Football is a cyclical game. Teams are always trying new things—plays, formations, coverages—to get an edge. Some innovations work for a few weeks, some for a season. Others, like creative pre-snap motion, become part of every team’s playbook. In time, every innovation is either foiled or copied.
The NFL is in the midst of another schematic revolution. In the past two decades, innovations percolated from the college level up to the pros. This time, though, teams around the league are embracing an old brand of football with a modern face.
At the fore of this revolution are the San Francisco 49ers, representing the NFC in this weekend’s Super Bowl. San Francisco led the league in every major offensive category this season, including rushing and passing efficiency. Their coach, Kyle Shanahan, is a wunderkind who has befuddled opposing defensive coordinators and elevated his quarterback, Brock Purdy, from the final man selected in the 2022 NFL draft to the heights of the football world. Shanahan’s assistants have filled coaching vacancies around the league as teams strive to imitate San Francisco’s success.
Shanahan succeeds by zigging as the football world zags. Where high school and college teams across the country have traded neck-roll-wearing fullbacks and plodding tight ends for speedier wide receivers, Shanahan’s 49ers use a fullback more than any other team. Colleges have all but ditched traditional under-center formations for the shotgun, while Shanahan’s pro-style, under-center formations call to mind your father’s 49ers. And as the football world seeks to stretch defenses with wide, spread sets, Shanahan uses condensed formations—with the wide receivers aligned close to the tight ends and offensive linemen.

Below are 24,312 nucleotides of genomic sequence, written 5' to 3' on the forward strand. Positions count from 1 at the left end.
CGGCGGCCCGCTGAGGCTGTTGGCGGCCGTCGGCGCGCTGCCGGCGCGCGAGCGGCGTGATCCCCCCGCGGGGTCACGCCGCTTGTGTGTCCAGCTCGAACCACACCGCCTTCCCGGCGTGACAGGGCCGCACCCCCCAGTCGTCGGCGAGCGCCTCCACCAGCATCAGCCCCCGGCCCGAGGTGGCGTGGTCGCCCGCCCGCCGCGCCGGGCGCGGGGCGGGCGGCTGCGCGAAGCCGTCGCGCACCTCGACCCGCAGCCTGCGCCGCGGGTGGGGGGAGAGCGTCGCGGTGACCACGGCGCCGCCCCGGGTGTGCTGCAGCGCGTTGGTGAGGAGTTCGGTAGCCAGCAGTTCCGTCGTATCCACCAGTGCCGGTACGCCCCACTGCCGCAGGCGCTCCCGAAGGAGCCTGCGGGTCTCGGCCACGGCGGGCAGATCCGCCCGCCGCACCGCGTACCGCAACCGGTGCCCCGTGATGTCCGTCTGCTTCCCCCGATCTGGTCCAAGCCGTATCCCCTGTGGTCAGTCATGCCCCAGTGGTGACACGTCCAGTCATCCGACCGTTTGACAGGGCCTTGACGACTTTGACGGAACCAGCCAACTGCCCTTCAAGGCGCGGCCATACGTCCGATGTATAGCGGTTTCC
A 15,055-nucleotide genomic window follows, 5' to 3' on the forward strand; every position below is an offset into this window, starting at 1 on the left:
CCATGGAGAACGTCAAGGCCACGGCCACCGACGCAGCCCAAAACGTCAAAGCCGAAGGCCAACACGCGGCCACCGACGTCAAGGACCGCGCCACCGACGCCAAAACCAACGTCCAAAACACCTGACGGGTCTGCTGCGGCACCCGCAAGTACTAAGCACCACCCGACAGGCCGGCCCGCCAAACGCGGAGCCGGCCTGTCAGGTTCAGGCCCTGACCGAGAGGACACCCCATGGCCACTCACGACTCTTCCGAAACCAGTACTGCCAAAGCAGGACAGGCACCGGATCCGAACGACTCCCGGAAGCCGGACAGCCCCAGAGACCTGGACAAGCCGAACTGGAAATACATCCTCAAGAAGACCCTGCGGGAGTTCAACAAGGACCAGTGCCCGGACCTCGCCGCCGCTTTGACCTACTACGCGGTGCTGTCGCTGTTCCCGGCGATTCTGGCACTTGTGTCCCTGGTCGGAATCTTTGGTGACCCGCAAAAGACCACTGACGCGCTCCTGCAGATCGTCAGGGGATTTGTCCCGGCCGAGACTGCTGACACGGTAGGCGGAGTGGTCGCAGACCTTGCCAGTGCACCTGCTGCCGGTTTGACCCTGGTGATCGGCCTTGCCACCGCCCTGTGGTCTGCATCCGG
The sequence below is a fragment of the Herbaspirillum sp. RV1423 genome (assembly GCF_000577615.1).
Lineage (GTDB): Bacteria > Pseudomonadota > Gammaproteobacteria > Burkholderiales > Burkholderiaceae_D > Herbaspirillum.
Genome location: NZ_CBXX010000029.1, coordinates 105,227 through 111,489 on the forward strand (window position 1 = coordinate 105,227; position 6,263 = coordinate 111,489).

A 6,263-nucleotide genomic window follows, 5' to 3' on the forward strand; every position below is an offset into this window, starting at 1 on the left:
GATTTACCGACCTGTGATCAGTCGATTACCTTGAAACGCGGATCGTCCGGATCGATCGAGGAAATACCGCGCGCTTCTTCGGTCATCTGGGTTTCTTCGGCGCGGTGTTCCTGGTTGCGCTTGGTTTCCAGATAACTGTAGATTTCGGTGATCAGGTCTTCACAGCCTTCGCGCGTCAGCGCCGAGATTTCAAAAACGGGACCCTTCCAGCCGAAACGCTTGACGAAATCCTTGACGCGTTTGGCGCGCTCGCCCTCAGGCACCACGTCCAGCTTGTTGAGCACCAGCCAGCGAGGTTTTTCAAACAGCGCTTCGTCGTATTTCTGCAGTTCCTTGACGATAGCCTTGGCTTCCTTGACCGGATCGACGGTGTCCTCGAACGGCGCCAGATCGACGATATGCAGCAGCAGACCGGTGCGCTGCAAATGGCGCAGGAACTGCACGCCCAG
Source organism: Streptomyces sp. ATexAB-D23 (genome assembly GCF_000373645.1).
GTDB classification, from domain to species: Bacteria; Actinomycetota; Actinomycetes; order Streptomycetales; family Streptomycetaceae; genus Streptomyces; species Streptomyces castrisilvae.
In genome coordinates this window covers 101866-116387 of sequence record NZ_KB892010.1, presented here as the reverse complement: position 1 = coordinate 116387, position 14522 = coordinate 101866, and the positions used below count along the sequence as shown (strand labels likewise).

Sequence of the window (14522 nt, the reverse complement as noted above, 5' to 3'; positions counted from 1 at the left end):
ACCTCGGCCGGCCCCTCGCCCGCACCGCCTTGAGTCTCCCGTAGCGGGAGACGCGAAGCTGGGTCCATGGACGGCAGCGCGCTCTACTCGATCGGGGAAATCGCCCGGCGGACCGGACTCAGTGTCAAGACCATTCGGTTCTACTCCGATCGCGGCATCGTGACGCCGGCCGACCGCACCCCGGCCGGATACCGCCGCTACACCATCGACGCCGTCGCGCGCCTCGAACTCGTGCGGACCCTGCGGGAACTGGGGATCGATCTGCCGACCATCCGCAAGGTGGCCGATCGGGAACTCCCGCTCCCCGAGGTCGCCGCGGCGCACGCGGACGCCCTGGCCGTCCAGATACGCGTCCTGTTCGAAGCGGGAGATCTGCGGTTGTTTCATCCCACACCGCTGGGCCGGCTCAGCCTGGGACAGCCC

Shanahan’s offense is predicated on the “outside zone,” which his father, Mike, used to win consecutive Super Bowls with the Denver Broncos in 1998 and 1999. The premise is simple. At the snap, all five offensive linemen take steps in concert to the “play side” of the formation. Their goal: to “outflank,” or beat to the sideline, the defender in their “zone.” If they succeed in sealing off their assigned defender, the running back is left with a huge gap to the play side.
If they don’t—or if the defense anticipates the play and “outflanks” the offense—the running back is often left with a giant “cut back” lane on the opposite side of the play:
As The Ringer’s Ben Solak notes, because this play requires the defense to move laterally, Shanahan can set up passing plays that mirror his running plays, leading to easy throws for the quarterback:
2019 was the year Kittle was a First-Team All-Pro and the second straight season he put up 1,000 yards receiving. And don’t forget – he also helped lead an exciting 49ers team to a Super Bowl appearance. 🙌pic.twitter.com/M4Gmz1ZuiK— NFL (@NFL) April 15, 2022